Livius Trache
    NAGroup leader:
    Dr. Livius Trache
    Senior Researcher
      Adriana Raduta
    Prof. Adriana Raduta
    Senior Researcher
    Dan Filipescu
    Dr. Dan Filipescu
    Scientific Researcher II
      Adriana Raduta
    Dr. Florin Carstoiu
    Senior Researcher
    (Department of Theoretical Physics)
    Ioana Gheorghe
    Dr. Ioana Gheorghe
    Scientific Researcher
      Alexandra Spiridon
    Dr. Alexandra Elena Spiridon
    Scientific Researcher
    Andreea Oprea
    Dr. Andreea Oprea
    Scientific Researcher
      Alexandra Chilug
    PhD Student Alexandra Chilug
    Research Assistant
    now IPA fellow RIKEN Nishina Center, Wako
    Dana Tudor
    PhD Student Dana Tudor
    Research Assistant
      Iuliana Stanciu
    PhD Student Iuliana Stanciu
    Research Assistant
    Currently at Technical University Munich
    Ionut Catalin Stefanescu
    Ionut Catalin Stefanescu, MS
    Research Assistant
    now IPA fellow RIKEN Nishina Center, Wako
    Madalina Ravar
    Madalina Ravar, MS
    Currently at Univ. of Cologne-Bonn, Germany

    Astroparticle Physics

    WILLI Detector
    Astroparticles - WILLI detector

    Analysis Tool Willi
    Analysis Tool for WILLI Detector

    Astroparticle Physics
    Contact person: Dr. Alexandra Saftoiu, Dr. Denis Stanca

    The Astroparticle Physics group, within DFN, studies astroparticles (a.k.a cosmic rays) from several aspect:

  • Muon charge ratio of secondary atmospheric muons studies using the method of delayed decays in different media – the WILLI detector. The WILLI detector, built in IFIN-HH Bucharest measures the muon charge ratio by the effective lifetime of muons stopped in the detector.
    The bulk of the detector consists of 16 scintillator modules for recording the energy and time signature of the muon and 4 scintillator modules in vertical position, on each side of the stack, acting as anticounters.
    Thus the muon trajectory and the electron produced by its desintegration produce a clear signature used for determination of energy, direction and decay time of the muon. The anticounters are used to determine events which have the full history contained in the detector that is any time an anticounter fire the event is rejected.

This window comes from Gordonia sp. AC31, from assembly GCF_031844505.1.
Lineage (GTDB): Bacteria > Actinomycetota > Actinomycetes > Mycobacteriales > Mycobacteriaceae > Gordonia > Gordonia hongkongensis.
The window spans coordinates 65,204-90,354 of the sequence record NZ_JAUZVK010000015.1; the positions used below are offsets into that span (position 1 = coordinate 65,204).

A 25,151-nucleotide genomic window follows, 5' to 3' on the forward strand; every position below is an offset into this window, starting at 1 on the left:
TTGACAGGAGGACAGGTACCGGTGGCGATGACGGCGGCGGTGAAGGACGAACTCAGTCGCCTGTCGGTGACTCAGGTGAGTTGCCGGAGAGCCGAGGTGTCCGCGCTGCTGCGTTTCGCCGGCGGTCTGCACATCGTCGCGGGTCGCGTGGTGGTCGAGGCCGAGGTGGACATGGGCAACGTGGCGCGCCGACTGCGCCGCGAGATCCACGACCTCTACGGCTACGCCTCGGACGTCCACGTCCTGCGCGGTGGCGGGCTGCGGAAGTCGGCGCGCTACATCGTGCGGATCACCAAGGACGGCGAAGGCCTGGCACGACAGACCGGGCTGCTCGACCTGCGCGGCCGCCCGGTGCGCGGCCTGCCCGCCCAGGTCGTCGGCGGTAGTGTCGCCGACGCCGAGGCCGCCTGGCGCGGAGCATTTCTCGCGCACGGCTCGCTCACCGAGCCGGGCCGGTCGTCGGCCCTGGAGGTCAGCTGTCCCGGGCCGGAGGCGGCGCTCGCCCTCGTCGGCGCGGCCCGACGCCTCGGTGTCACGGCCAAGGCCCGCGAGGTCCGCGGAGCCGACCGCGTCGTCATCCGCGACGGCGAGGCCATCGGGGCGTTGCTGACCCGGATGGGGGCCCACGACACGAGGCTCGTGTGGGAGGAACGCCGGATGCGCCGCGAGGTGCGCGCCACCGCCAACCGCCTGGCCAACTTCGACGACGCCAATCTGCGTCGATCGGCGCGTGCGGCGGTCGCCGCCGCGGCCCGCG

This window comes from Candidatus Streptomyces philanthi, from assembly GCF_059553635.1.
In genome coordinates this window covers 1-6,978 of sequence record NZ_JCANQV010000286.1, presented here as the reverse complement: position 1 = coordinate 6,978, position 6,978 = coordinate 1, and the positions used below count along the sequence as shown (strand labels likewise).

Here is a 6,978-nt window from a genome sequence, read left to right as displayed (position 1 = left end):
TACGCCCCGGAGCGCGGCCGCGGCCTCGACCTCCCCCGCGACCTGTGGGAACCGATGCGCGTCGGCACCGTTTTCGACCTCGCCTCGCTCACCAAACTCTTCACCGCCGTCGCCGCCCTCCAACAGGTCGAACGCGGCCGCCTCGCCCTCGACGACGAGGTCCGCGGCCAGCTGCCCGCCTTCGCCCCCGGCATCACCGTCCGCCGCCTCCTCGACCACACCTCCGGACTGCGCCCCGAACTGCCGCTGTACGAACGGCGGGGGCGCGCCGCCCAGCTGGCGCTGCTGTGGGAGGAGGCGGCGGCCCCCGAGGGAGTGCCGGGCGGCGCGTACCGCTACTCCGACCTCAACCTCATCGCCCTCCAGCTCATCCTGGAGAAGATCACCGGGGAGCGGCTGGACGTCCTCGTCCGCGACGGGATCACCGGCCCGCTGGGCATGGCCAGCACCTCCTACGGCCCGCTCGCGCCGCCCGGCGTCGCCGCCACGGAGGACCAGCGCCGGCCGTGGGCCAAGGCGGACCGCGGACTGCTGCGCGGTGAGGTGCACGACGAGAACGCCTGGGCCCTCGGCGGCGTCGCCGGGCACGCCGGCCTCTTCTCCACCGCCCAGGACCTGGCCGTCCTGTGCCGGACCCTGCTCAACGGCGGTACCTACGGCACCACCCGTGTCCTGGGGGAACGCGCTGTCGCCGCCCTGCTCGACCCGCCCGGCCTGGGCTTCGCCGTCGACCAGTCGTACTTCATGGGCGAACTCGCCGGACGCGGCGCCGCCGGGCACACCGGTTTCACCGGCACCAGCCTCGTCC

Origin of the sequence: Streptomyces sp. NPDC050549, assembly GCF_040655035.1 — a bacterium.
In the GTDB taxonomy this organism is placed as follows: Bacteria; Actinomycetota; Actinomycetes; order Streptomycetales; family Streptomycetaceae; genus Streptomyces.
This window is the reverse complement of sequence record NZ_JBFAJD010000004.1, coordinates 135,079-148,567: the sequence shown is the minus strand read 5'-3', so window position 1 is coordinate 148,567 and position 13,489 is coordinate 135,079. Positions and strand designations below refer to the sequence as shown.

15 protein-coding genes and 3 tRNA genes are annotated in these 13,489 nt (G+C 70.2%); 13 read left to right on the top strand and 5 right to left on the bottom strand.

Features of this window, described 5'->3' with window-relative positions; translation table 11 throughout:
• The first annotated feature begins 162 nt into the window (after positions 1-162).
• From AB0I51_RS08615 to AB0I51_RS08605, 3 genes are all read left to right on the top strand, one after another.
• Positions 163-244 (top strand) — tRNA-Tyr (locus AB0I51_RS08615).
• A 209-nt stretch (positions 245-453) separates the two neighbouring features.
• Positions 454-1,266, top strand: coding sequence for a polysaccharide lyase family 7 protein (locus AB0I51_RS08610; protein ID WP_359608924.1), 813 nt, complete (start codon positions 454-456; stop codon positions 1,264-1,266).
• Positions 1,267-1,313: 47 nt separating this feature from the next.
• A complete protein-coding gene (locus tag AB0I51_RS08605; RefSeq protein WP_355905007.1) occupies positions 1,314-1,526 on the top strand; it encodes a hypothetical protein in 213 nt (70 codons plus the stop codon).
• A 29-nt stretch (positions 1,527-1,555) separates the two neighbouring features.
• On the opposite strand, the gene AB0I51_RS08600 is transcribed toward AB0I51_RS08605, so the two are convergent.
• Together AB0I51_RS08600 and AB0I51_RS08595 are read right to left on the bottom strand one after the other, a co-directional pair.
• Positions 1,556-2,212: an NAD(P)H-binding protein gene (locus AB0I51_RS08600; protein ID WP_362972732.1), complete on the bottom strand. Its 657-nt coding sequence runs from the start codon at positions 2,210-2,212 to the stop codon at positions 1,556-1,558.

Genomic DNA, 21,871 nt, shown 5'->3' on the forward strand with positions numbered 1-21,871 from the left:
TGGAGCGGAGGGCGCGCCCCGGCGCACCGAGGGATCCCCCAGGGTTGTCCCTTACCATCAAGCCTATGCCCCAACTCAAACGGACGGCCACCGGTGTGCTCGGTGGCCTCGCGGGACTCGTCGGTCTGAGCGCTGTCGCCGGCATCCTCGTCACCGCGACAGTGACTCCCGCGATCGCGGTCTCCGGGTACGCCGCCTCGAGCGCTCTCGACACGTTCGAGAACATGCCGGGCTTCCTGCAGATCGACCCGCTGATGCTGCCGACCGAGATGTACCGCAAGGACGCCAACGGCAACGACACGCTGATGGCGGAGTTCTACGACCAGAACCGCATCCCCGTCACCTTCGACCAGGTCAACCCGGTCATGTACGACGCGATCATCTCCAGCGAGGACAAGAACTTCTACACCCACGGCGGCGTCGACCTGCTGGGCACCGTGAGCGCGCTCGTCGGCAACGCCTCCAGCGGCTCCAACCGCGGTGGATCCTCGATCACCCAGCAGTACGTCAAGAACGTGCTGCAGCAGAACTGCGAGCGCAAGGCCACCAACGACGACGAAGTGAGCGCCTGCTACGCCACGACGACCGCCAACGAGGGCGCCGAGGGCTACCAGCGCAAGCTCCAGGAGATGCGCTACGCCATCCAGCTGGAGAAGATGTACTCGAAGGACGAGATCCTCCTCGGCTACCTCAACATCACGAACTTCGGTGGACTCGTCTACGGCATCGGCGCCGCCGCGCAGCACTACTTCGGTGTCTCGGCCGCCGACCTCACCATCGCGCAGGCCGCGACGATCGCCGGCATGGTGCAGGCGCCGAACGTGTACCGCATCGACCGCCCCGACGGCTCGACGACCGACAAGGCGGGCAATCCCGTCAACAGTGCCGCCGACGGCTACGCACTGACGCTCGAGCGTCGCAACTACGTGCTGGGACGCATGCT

All counters are made of a 1 cm thick aluminum plate and a plastic scintillator (NE 114) of 90 x 90 x 3 cm3 closed by an aluminum cover of 2 mm. All counters are installed in a rotatory frame such that the whole set-up can be used for measurements in all zenith and azimuthal directions.
  • Studies of muon charge ratio within extensive air showers (EAS) by correlating the WILLI detector with an array of scintillator stations around the detector – WILLI-AIR (in progress).
    During the development of an extensive air shower (EAS) in the atmosphere positive and negative particles are deflected in the Earth’s magnetic field. This induces an asymmetry in the distribution of particle that are detected at ground level depending on the incoming direction of the primary particle that has generated the EAS.
  • Development of muon detectors using various experimental set-ups designed and developed in house. Development of detectors for muography applications. Muography is a novel technique used for non-invasive investigations of the inner structure of large volumes. It relies on the natural flux of secondary muons, generated by the astroparticles as they interact in the Earth’s atmosphere. These muons are highly penetrating particles and can thus ‘scan’ dense and large volumes, like architectural structures (even as large as pyramids), natural rock volumes (hills, rock overburden of galleries or tunnels), hazardous volumes like nuclear reactors or even cars and trucks for border traffic control. Muography can be done by transmission (recording of all muons that pass through a volume and comparison with those that are recorder above the same volume) of by deviation (recording of deviation of a trajectory of an individual muon as it passes through a high-density material, such as lead). In our group we develop several prototypes of muography detectors aiming to improve resolution, modularity and scalability.
  • Muon flux measurements above ground and underground (using the mobile detector in various location and in the underground Slanic MicroBq Laboratory).
  • High energy cosmic ray theoretical and experimental studies at the Pierre Auger Observatory using hybrid detection capabilities.
  • Detection of cosmic rays using radio waves in air (within the AERA set-up in the frame of the Pierre Auger Observatory).
  • Detection of high energy neutrinos in dense media using radio waves emitted by the secondary particle shower (in collaboration with the University Politehnica of Bucharest). High energy neutrinos (both of astrophysical and cosmogenic origin) are elusive particles that could provide answers to important questions in Astrophysics and Fundamental Particle Physics, if their detection would be easily accomplished. Considering that the flux of these neutrinos is extremely low and their probability of interaction also low, new methods of detection are investigated.

  • Astroparticle Physics Team:

    Dr. Alexandra Saftoiu, Scientific Researcher III
    Dr. Denis Stanca, Scientific Researcher III
    Dr. Dana Dumitriu, Scientific Researcher III
    Dr. Alexandru Gherghel-Lascu, Scientific Researcher
    Dr. Alexandru Balaceanu, Scientific Researcher
    Dr. Catalin Vancea, Scientific Researcher
    Dr. Mihai Niculescu-Oglinzanu, Scientific Researcher
    Toma Mosu, PhD student Research Assistant
    Madalina Dobre, Research Assistant
    Raluca Smau, Research Assistant
    Marian-Mario Popa, Research Assistant